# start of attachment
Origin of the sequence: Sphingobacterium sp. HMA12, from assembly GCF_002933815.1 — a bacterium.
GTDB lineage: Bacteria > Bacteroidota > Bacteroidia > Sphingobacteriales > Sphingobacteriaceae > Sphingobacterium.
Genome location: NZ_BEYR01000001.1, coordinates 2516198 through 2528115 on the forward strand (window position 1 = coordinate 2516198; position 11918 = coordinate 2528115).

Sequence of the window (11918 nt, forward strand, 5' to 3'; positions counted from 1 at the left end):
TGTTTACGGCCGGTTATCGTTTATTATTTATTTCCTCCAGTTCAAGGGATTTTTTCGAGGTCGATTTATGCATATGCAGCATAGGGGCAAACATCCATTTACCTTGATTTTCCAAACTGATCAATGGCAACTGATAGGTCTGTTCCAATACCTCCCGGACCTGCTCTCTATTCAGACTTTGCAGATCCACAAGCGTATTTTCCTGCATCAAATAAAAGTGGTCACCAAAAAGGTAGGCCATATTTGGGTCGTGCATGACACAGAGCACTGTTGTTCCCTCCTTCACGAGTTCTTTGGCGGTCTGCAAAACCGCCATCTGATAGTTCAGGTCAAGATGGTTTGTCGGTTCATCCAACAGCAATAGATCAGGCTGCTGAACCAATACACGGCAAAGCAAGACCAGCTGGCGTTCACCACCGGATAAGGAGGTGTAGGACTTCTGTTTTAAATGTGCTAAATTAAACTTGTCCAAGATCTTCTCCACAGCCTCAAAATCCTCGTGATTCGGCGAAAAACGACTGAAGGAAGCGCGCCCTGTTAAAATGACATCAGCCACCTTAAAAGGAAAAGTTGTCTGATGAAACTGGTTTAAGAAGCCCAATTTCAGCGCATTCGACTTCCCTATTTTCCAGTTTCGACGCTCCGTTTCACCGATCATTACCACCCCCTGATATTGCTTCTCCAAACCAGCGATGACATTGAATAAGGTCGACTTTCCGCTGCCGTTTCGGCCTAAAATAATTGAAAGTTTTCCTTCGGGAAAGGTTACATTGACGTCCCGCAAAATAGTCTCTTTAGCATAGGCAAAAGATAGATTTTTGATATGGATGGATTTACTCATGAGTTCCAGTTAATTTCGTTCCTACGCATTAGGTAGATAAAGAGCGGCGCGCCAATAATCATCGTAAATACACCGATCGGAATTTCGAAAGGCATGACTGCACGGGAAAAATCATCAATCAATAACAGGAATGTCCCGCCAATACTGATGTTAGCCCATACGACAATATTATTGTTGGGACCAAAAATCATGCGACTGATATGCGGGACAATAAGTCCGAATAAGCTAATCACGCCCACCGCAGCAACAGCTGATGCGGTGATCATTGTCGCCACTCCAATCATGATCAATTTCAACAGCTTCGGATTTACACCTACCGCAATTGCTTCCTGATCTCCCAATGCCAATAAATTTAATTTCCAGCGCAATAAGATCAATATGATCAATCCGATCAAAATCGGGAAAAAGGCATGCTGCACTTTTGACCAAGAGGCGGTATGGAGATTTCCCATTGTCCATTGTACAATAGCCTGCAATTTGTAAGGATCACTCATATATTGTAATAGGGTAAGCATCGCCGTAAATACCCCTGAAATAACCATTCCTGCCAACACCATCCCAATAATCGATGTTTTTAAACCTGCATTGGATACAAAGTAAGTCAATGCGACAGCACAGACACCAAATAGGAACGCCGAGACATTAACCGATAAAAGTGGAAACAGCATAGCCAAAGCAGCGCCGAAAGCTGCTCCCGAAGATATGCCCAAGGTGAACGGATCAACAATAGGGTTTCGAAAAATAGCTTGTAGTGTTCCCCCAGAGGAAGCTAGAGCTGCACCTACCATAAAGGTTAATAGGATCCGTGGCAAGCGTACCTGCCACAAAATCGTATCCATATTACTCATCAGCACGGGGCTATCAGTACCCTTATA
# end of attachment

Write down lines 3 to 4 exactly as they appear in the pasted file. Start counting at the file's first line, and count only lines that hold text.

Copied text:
Genome location: NZ_BEYR01000001.1, coordinates 2516198 through 2528115 on the forward strand (window position 1 = coordinate 2516198; position 11918 = coordinate 2528115).

Sequence of the window (11918 nt, forward strand, 5' to 3'; positions counted from 1 at the left end):